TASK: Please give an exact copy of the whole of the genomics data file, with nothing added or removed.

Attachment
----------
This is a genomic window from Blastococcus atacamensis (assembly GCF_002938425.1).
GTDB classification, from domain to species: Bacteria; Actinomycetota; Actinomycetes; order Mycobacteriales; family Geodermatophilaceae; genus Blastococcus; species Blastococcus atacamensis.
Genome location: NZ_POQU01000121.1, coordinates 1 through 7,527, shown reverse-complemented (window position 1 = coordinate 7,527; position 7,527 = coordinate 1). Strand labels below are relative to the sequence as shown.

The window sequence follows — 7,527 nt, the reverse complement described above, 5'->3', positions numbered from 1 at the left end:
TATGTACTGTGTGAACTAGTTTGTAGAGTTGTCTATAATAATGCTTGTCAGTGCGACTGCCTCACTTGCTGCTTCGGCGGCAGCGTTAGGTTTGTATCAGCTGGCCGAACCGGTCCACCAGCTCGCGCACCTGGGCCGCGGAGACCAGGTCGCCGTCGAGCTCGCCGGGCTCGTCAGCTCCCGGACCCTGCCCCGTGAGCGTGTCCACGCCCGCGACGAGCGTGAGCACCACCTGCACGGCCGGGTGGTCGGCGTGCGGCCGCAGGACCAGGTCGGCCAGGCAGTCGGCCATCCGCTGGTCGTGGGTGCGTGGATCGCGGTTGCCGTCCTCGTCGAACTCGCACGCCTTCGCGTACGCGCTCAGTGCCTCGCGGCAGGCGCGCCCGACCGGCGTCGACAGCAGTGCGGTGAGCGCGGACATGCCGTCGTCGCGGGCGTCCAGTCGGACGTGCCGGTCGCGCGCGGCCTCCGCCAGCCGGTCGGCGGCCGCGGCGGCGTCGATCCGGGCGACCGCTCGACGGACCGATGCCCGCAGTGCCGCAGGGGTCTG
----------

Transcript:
This is a genomic window from Blastococcus atacamensis (assembly GCF_002938425.1).
GTDB classification, from domain to species: Bacteria; Actinomycetota; Actinomycetes; order Mycobacteriales; family Geodermatophilaceae; genus Blastococcus; species Blastococcus atacamensis.
Genome location: NZ_POQU01000121.1, coordinates 1 through 7,527, shown reverse-complemented (window position 1 = coordinate 7,527; position 7,527 = coordinate 1). Strand labels below are relative to the sequence as shown.

The window sequence follows — 7,527 nt, the reverse complement described above, 5'->3', positions numbered from 1 at the left end:
TATGTACTGTGTGAACTAGTTTGTAGAGTTGTCTATAATAATGCTTGTCAGTGCGACTGCCTCACTTGCTGCTTCGGCGGCAGCGTTAGGTTTGTATCAGCTGGCCGAACCGGTCCACCAGCTCGCGCACCTGGGCCGCGGAGACCAGGTCGCCGTCGAGCTCGCCGGGCTCGTCAGCTCCCGGACCCTGCCCCGTGAGCGTGTCCACGCCCGCGACGAGCGTGAGCACCACCTGCACGGCCGGGTGGTCGGCGTGCGGCCGCAGGACCAGGTCGGCCAGGCAGTCGGCCATCCGCTGGTCGTGGGTGCGTGGATCGCGGTTGCCGTCCTCGTCGAACTCGCACGCCTTCGCGTACGCGCTCAGTGCCTCGCGGCAGGCGCGCCCGACCGGCGTCGACAGCAGTGCGGTGAGCGCGGACATGCCGTCGTCGCGGGCGTCCAGTCGGACGTGCCGGTCGCGCGCGGCCTCCGCCAGCCGGTCGGCGGCCGCGGCGGCGTCGATCCGGGCGACCGCTCGACGGACCGATGCCCGCAGTGCCGCAGGGGTCTG